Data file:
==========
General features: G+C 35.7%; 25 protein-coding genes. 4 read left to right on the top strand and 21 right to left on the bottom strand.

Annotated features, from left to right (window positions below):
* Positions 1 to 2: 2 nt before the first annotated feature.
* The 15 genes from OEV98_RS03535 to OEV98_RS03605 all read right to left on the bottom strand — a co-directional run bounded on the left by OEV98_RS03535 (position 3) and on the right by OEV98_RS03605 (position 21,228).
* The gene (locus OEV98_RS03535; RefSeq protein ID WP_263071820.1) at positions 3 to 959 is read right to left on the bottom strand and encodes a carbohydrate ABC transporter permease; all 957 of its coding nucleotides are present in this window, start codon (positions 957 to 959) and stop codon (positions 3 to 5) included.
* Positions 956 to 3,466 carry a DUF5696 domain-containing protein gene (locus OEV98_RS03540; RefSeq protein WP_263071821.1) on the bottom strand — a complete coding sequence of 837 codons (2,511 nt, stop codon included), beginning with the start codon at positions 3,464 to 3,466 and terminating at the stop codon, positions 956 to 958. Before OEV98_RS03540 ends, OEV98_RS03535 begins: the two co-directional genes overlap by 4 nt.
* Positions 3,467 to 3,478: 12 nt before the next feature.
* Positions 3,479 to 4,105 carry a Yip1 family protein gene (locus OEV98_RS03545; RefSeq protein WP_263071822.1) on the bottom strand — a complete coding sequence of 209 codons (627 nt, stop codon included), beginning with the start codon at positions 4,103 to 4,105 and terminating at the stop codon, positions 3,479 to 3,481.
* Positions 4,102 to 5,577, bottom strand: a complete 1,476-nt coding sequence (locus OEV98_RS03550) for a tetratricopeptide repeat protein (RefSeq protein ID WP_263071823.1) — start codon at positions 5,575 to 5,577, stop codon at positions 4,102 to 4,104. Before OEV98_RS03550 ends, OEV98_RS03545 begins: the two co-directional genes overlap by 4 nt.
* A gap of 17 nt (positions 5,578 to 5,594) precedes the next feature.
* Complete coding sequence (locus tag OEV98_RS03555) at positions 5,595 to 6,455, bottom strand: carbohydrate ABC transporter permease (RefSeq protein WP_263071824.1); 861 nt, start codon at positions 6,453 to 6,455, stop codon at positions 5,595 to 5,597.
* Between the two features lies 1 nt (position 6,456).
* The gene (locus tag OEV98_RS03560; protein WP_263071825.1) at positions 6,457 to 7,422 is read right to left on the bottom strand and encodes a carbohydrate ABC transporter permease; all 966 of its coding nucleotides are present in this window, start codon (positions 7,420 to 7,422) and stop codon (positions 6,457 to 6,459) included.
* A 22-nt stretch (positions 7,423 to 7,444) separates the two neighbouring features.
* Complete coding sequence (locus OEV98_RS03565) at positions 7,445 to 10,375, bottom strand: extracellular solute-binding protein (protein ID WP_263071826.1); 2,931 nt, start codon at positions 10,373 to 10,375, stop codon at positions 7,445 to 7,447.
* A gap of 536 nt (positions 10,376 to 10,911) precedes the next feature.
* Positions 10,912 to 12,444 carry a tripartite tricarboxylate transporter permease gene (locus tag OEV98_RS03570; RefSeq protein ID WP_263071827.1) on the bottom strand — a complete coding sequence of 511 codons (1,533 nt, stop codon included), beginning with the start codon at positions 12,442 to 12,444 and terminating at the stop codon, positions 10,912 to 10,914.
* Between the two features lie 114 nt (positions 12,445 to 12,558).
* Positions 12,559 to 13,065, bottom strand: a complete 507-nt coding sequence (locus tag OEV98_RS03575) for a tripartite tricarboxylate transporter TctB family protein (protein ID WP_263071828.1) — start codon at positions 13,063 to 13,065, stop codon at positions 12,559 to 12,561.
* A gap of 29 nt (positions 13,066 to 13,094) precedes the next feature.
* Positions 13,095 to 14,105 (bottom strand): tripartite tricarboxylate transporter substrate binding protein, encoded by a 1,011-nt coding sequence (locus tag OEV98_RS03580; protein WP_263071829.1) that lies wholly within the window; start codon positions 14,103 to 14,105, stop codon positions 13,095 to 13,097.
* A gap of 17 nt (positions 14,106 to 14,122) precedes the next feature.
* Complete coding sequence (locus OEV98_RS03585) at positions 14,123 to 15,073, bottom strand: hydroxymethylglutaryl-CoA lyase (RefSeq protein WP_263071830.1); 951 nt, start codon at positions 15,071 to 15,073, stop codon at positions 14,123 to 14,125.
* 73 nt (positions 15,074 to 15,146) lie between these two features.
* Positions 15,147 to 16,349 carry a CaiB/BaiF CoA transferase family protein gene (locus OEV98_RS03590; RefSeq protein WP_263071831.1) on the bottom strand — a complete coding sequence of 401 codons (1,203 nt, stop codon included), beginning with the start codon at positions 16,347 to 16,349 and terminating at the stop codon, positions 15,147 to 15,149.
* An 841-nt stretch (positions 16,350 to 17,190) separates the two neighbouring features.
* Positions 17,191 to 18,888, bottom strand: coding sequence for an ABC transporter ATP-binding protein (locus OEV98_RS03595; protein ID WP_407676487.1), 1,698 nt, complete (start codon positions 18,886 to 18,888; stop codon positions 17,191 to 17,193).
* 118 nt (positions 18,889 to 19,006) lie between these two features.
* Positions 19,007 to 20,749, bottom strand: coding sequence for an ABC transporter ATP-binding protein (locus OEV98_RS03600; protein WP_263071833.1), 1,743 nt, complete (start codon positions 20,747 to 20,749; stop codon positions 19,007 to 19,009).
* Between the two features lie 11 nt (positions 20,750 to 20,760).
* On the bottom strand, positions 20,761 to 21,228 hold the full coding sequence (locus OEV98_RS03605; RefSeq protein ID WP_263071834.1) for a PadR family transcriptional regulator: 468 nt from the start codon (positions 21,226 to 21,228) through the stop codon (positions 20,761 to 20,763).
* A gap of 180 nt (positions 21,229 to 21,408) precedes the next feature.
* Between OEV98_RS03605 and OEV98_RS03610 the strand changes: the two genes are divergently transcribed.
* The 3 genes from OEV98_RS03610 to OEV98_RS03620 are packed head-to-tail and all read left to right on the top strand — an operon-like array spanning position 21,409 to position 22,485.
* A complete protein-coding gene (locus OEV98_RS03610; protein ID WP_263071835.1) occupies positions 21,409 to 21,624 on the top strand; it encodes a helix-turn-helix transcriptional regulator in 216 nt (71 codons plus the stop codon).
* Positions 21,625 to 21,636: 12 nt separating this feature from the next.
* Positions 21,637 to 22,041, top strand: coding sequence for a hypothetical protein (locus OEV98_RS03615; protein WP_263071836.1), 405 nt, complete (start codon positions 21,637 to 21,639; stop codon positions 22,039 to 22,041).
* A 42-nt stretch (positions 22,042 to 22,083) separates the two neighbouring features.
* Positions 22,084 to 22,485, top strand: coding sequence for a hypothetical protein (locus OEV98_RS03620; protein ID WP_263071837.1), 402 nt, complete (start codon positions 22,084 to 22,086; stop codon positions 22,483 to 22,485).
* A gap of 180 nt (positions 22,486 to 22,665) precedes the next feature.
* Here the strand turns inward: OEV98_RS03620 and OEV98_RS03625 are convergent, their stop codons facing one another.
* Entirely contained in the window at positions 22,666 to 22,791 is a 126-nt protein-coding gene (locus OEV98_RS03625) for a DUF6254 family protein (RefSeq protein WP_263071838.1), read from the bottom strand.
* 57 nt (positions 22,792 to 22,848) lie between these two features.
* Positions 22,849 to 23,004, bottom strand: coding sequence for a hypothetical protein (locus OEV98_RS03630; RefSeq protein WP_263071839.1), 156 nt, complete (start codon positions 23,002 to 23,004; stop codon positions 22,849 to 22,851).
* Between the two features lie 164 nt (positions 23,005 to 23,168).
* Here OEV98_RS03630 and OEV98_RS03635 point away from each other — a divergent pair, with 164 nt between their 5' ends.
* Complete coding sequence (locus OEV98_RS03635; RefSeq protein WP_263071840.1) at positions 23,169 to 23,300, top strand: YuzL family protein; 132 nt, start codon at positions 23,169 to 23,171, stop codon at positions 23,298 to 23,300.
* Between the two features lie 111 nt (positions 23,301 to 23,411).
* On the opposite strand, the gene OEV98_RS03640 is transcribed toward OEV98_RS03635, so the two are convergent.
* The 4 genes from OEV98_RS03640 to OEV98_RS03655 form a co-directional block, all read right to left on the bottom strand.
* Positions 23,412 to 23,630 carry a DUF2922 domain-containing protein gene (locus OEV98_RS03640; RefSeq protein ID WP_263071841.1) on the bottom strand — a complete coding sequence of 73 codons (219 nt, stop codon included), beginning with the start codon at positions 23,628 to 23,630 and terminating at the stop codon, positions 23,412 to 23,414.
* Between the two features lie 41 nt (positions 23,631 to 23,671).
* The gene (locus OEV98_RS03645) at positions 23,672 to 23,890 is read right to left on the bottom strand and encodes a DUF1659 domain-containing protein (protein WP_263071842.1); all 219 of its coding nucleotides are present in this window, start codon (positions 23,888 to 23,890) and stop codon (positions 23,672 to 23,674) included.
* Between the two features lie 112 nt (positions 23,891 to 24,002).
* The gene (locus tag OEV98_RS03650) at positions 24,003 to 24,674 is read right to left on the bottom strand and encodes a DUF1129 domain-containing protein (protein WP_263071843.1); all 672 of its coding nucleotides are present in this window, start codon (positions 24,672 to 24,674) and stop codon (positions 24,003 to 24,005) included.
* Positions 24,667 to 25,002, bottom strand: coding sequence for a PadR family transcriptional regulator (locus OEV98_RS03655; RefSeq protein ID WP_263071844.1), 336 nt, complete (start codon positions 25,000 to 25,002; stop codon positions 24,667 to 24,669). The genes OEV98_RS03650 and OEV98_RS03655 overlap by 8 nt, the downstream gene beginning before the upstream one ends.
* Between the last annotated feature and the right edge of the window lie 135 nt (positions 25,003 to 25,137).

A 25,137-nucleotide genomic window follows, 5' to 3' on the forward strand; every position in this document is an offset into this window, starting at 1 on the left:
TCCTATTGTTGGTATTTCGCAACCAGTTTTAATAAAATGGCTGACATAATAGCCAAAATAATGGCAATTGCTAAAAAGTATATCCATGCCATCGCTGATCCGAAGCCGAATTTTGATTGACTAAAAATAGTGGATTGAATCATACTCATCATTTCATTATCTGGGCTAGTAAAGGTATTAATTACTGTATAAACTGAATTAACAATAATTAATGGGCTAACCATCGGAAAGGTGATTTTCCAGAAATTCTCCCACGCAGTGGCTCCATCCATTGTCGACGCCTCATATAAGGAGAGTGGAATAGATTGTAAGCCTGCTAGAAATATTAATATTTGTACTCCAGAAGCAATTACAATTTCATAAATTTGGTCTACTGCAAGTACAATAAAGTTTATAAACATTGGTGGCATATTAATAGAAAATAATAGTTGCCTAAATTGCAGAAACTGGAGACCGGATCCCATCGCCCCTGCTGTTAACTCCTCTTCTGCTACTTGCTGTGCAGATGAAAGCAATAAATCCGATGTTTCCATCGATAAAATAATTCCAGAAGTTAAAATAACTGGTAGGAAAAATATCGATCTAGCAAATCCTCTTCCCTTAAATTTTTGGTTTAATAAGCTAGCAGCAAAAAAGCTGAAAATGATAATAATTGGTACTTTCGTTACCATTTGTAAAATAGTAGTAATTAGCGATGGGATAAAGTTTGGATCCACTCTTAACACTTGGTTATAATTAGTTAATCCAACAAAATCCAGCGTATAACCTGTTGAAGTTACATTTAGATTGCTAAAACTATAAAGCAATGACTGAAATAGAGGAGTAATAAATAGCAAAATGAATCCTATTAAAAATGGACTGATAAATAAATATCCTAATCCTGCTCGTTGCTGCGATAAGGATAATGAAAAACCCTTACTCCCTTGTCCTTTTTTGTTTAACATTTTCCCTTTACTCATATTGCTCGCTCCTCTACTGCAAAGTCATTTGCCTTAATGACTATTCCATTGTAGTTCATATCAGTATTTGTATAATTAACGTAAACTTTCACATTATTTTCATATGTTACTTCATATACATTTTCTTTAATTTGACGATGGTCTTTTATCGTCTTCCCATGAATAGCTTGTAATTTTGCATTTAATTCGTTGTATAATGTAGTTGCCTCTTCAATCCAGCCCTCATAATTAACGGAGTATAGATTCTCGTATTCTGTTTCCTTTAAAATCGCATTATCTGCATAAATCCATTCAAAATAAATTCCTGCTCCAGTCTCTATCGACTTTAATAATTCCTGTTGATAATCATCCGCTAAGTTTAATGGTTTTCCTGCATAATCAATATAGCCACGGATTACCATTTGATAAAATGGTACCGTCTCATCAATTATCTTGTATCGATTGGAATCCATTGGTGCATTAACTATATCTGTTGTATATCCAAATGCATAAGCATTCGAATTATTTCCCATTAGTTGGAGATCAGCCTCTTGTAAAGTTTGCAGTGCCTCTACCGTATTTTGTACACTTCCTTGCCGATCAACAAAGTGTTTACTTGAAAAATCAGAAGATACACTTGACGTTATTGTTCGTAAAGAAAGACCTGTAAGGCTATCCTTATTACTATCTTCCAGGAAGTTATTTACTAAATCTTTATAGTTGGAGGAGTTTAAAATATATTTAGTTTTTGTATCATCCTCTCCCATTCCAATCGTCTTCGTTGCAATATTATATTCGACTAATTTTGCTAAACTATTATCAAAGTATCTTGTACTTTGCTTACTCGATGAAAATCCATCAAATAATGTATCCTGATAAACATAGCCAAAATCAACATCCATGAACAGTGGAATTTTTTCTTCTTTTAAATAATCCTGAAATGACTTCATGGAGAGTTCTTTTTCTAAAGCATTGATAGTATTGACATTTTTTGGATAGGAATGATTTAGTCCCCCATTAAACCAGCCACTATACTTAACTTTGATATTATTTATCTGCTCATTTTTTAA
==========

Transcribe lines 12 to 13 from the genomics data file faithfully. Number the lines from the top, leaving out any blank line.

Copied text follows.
* Between the two features lies 1 nt (position 6,456).
* The gene (locus tag OEV98_RS03560; protein WP_263071825.1) at positions 6,457 to 7,422 is read right to left on the bottom strand and encodes a carbohydrate ABC transporter permease; all 966 of its coding nucleotides are present in this window, start codon (positions 7,420 to 7,422) and stop codon (positions 6,457 to 6,459) included.